Posts filed under Adoption

License to Hug

Remember when I talked about how Elian pays us back in smiles?  Well I think he is ready to start exploring other forms of currency: He has started to hug! Overall I would say Elian is not into hugging or cuddling.  Cuddling requires him to stay still for more than 2 seconds and let's just say we don't call him the hurricane for nothing.  Still Arnold and I have been hugging him and kissing him and doing our best to coddle him despite his reticence.  I honestly had kind of given of hope that he would ever be interested in hugging us back.

Just like a pot that doesn't like to be watched though, the second I accepted his lack of interest in hugging he changed his mind about the practice and embraced it with gusto.  Elian is not a conformist though, he has his own special ways of hugging.  He starts off with the piggyback hug.  This is where he runs around in back of you and kind of strangles your neck gleefully.  Then he moves on to the full flying bear hug.  He runs at you from the front, throws himself into your lap and grabs your neck forcefully.  He is surprisingly strong for a not-yet two year old.  Sometimes he gets overcome in the moment and follows up the hug by pulling your hair.  I'm not so much into that part, but you know, I'll take what I can get.

I recently came back from a business trip to Atlanta expecting to arrive home to fallout:  a confused toddler who was upset that Mommy left. Last time I left for work he regressed noticeably.  He refused to look at me for 3 days after I got home.  Let me just say that it is hard to leave home knowing that you'll have to re-teach your child to make eye contact (for the fourth time) when you return.  But you know toddlers, just when you get the zig down, they zag.

This time I didn't come home to an angry toddler.  I came home to one that was happy to see me return.  When I got back last week and sat down on him with the floor ready to rebuild our relationship for what feels like the zillionth time I was pleasantly surprised to find out while I was gone my little dinosaur had gotten on the hugging train.  Ten minutes of sitting on the floor and playing trains earned me one neck hug and one flying bear hug.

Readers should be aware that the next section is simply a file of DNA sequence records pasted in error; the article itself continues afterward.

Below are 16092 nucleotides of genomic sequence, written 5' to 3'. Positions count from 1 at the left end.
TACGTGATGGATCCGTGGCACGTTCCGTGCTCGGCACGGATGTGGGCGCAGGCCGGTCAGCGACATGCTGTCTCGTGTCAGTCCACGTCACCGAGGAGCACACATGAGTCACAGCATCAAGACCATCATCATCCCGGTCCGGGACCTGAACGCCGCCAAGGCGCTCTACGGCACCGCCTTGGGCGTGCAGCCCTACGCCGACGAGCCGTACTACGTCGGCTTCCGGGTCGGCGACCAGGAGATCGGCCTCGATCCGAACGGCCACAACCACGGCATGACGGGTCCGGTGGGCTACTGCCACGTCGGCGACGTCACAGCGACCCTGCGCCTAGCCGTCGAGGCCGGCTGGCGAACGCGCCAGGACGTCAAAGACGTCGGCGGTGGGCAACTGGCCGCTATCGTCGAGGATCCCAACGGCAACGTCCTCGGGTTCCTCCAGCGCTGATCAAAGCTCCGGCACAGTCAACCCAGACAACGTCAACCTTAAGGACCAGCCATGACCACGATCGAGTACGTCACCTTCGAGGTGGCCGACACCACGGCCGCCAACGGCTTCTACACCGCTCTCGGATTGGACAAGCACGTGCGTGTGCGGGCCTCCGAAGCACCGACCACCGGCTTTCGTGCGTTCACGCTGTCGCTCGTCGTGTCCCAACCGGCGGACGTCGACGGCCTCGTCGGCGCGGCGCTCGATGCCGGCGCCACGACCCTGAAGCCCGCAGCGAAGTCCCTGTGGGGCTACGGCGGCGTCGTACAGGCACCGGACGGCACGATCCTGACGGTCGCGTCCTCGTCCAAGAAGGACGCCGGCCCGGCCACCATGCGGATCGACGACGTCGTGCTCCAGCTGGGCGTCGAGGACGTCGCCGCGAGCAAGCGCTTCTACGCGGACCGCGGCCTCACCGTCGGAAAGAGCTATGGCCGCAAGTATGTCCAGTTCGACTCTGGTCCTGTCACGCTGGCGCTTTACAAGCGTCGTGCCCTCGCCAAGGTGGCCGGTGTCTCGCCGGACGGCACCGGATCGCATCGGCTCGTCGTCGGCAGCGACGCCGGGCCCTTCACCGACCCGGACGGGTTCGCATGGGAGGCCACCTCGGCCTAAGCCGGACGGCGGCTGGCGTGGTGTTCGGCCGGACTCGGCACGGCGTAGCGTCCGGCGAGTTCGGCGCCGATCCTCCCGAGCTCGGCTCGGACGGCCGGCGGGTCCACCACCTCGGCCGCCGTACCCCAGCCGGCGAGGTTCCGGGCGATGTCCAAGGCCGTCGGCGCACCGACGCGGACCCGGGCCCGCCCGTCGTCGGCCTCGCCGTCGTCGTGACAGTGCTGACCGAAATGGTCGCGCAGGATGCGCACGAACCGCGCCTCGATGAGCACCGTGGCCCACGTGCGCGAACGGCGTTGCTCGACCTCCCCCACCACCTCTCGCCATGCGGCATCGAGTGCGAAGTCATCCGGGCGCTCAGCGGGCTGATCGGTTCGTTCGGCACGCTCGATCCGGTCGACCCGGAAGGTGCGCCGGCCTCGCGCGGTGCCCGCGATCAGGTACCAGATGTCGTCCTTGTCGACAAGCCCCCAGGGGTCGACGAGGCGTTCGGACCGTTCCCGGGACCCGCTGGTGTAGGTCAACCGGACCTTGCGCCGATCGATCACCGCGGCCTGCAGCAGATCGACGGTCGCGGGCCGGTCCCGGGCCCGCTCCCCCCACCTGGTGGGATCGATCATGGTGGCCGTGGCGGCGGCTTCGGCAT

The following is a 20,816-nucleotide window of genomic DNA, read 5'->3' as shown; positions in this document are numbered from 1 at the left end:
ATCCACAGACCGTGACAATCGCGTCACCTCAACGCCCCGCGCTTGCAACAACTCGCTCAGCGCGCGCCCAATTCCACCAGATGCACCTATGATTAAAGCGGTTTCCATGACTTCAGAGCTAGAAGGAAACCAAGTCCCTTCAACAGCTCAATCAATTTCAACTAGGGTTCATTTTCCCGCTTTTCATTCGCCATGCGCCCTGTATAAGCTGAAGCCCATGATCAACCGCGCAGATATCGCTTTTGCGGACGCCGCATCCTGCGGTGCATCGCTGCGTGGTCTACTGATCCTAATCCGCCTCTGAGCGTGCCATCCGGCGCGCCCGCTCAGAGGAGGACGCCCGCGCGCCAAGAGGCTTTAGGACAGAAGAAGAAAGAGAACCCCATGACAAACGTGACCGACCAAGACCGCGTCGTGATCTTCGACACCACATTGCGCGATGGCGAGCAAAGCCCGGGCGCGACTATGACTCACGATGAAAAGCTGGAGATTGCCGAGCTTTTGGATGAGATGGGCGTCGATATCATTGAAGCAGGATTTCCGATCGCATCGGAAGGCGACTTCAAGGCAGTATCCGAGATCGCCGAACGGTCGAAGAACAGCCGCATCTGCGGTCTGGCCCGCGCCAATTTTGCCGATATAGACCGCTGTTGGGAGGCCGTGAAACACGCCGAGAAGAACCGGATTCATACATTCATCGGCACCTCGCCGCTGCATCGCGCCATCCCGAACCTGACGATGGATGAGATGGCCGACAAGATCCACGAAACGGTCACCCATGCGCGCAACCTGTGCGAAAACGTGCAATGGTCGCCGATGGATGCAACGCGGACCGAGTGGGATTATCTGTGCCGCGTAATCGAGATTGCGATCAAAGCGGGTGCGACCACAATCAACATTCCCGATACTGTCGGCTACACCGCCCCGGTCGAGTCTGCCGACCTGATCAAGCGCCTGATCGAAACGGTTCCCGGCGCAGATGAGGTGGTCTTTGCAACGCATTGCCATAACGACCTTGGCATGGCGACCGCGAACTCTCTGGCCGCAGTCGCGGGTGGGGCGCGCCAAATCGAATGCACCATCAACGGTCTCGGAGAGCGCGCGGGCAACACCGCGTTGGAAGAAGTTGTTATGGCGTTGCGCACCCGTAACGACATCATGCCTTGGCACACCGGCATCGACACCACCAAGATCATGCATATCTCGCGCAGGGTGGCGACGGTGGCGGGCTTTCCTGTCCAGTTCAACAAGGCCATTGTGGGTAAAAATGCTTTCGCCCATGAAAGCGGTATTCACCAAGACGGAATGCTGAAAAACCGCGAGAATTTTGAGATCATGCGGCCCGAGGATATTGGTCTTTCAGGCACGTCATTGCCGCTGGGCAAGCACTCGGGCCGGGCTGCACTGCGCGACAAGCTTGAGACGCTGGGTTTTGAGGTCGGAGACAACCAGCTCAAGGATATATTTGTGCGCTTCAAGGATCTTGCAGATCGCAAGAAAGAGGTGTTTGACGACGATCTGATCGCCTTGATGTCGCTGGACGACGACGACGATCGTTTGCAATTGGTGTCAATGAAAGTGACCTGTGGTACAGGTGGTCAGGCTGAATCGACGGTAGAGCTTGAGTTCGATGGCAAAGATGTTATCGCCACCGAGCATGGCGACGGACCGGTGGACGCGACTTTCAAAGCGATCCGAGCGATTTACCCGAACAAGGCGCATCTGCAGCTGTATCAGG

It's hard to express what those hugs mean to me.  Arnold and I love Elian and for the past six months we've been doing our best to accept that we have to teach him everyday that we are his new parents and love him without the expectation that he will love us back.  To some degree I'm sure all parents do this: adoptive or not.  But for many months we did it knowing that our child needed us to love him through the process of grieving the loss of his foster parents.  For a long time he didn't see us as his parents.  Sure he favored us, but mostly because we were the people he knew the best in a scary world full of strangers.  Sure he looked for us to carry him and feed him but at night he sobbed and called out for his foster mother.  To say that it's hard to love someone with the all-consuming energy that a child requires while simultaneously knowing that they do not yet love you is very hard.  It is heart-breaking and it seems like it will never end. So you mentally set aside the idea that your child will hug you, or love you or call you Mommy because thinking about those things is too hard.  It's too hard to watch other children say "Mommy" or happily give their parents sloppy kisses.  You tell yourself over and over again "I have to understand him.  I have to give him time.  He's just a little person in a big scary world"  But still, it's hard.  It's hard every single day.  You tell yourself not to have expectations, but it hurts every single time he pushes you away.

So the hug is not just a hug.  It's a sign that things are starting to change.  That your hard-work earning the title of parent is starting to pay off.  That you can start to dare to hope that the day your child loves you unreservedly and knows you are his mother is coming soon.

Posted on June 1, 2010 and filed under Adoption.

Make a wish

Last year at this time we were submitting adoption paperwork and wishing for a child. This year I'm celebrating Mother's Day with my husband, my grandma and the most wonderful little boy in the whole world. Don't let anyone ever tell you not to wish or dream.  Grab that dandelion fierce like and send it's seeds flying to the heavens.

Posted on May 8, 2010 and filed under Adoption, Sunday Foto School.

Storytelling Pt. 3

I love this storytelling theme; it’s like the blog topic that never ends! As you know I've been thinking about widening my story.  Letting life be bigger or more complicated, more ugly or more beautiful. But it's not just me anymore so I've been thinking about Elian's story.  One of your  jobs as a parent is helping your child see themselves.  You accompany them on their journey to learn who they are.  You encourage their talents and re-direct their missteps.   You teach them they are loved and worthy of love.  When they are little you are the mirror they look into to find themselves.